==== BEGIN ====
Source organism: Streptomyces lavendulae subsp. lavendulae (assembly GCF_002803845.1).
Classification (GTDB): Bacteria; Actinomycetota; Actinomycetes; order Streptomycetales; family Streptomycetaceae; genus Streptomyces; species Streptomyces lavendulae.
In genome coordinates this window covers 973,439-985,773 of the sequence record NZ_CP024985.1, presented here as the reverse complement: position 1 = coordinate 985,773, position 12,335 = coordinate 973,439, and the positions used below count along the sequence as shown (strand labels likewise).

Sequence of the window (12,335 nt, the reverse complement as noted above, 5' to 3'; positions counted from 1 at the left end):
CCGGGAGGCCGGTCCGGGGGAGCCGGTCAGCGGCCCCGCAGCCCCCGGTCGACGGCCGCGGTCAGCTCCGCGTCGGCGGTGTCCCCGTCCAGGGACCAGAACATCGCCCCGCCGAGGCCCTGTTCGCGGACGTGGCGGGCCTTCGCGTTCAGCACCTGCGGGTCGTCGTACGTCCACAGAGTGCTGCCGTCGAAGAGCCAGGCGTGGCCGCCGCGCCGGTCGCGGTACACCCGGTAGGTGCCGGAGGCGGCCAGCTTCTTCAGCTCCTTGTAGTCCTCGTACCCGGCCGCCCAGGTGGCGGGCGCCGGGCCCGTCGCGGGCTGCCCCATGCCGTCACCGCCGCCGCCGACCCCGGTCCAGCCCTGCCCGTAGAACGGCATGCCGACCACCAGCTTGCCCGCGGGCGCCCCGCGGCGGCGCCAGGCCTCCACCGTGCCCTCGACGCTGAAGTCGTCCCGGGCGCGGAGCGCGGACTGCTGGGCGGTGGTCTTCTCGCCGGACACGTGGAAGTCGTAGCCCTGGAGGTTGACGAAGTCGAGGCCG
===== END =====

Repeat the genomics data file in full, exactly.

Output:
Source organism: Streptomyces lavendulae subsp. lavendulae (assembly GCF_002803845.1).
Classification (GTDB): Bacteria; Actinomycetota; Actinomycetes; order Streptomycetales; family Streptomycetaceae; genus Streptomyces; species Streptomyces lavendulae.
In genome coordinates this window covers 973,439-985,773 of the sequence record NZ_CP024985.1, presented here as the reverse complement: position 1 = coordinate 985,773, position 12,335 = coordinate 973,439, and the positions used below count along the sequence as shown (strand labels likewise).

Sequence of the window (12,335 nt, the reverse complement as noted above, 5' to 3'; positions counted from 1 at the left end):
CCGGGAGGCCGGTCCGGGGGAGCCGGTCAGCGGCCCCGCAGCCCCCGGTCGACGGCCGCGGTCAGCTCCGCGTCGGCGGTGTCCCCGTCCAGGGACCAGAACATCGCCCCGCCGAGGCCCTGTTCGCGGACGTGGCGGGCCTTCGCGTTCAGCACCTGCGGGTCGTCGTACGTCCACAGAGTGCTGCCGTCGAAGAGCCAGGCGTGGCCGCCGCGCCGGTCGCGGTACACCCGGTAGGTGCCGGAGGCGGCCAGCTTCTTCAGCTCCTTGTAGTCCTCGTACCCGGCCGCCCAGGTGGCGGGCGCCGGGCCCGTCGCGGGCTGCCCCATGCCGTCACCGCCGCCGCCGACCCCGGTCCAGCCCTGCCCGTAGAACGGCATGCCGACCACCAGCTTGCCCGCGGGCGCCCCGCGGCGGCGCCAGGCCTCCACCGTGCCCTCGACGCTGAAGTCGTCCCGGGCGCGGAGCGCGGACTGCTGGGCGGTGGTCTTCTCGCCGGACACGTGGAAGTCGTAGCCCTGGAGGTTGACGAAGTCGAGGCCG